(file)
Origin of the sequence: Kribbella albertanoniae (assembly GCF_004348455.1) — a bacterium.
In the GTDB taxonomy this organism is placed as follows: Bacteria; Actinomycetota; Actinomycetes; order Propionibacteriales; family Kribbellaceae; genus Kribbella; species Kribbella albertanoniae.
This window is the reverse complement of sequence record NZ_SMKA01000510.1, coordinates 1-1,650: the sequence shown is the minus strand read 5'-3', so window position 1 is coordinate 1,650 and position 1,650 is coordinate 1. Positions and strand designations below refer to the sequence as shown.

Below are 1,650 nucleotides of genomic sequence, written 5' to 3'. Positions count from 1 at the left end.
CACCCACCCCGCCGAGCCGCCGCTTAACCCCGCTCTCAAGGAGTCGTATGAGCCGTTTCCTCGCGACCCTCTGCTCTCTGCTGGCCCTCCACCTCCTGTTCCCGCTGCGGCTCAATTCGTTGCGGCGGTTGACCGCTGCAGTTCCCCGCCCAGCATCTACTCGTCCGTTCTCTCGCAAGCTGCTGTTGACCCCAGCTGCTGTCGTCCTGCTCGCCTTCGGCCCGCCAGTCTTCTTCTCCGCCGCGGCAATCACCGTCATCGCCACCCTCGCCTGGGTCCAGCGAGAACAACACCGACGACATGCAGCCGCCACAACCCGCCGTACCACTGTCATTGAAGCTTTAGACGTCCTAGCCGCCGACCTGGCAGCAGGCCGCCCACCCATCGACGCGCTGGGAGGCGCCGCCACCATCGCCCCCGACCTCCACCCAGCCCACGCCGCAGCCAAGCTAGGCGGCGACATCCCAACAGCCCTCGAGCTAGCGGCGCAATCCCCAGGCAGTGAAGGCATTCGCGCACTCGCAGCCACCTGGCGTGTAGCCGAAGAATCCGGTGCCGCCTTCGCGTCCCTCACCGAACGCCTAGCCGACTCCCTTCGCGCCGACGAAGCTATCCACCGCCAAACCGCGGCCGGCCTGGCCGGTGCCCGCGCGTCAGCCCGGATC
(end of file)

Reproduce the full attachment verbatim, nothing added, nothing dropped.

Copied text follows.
Origin of the sequence: Kribbella albertanoniae (assembly GCF_004348455.1) — a bacterium.
In the GTDB taxonomy this organism is placed as follows: Bacteria; Actinomycetota; Actinomycetes; order Propionibacteriales; family Kribbellaceae; genus Kribbella; species Kribbella albertanoniae.
This window is the reverse complement of sequence record NZ_SMKA01000510.1, coordinates 1-1,650: the sequence shown is the minus strand read 5'-3', so window position 1 is coordinate 1,650 and position 1,650 is coordinate 1. Positions and strand designations below refer to the sequence as shown.

Below are 1,650 nucleotides of genomic sequence, written 5' to 3'. Positions count from 1 at the left end.
CACCCACCCCGCCGAGCCGCCGCTTAACCCCGCTCTCAAGGAGTCGTATGAGCCGTTTCCTCGCGACCCTCTGCTCTCTGCTGGCCCTCCACCTCCTGTTCCCGCTGCGGCTCAATTCGTTGCGGCGGTTGACCGCTGCAGTTCCCCGCCCAGCATCTACTCGTCCGTTCTCTCGCAAGCTGCTGTTGACCCCAGCTGCTGTCGTCCTGCTCGCCTTCGGCCCGCCAGTCTTCTTCTCCGCCGCGGCAATCACCGTCATCGCCACCCTCGCCTGGGTCCAGCGAGAACAACACCGACGACATGCAGCCGCCACAACCCGCCGTACCACTGTCATTGAAGCTTTAGACGTCCTAGCCGCCGACCTGGCAGCAGGCCGCCCACCCATCGACGCGCTGGGAGGCGCCGCCACCATCGCCCCCGACCTCCACCCAGCCCACGCCGCAGCCAAGCTAGGCGGCGACATCCCAACAGCCCTCGAGCTAGCGGCGCAATCCCCAGGCAGTGAAGGCATTCGCGCACTCGCAGCCACCTGGCGTGTAGCCGAAGAATCCGGTGCCGCCTTCGCGTCCCTCACCGAACGCCTAGCCGACTCCCTTCGCGCCGACGAAGCTATCCACCGCCAAACCGCGGCCGGCCTGGCCGGTGCCCGCGCGTCAGCCCGGATC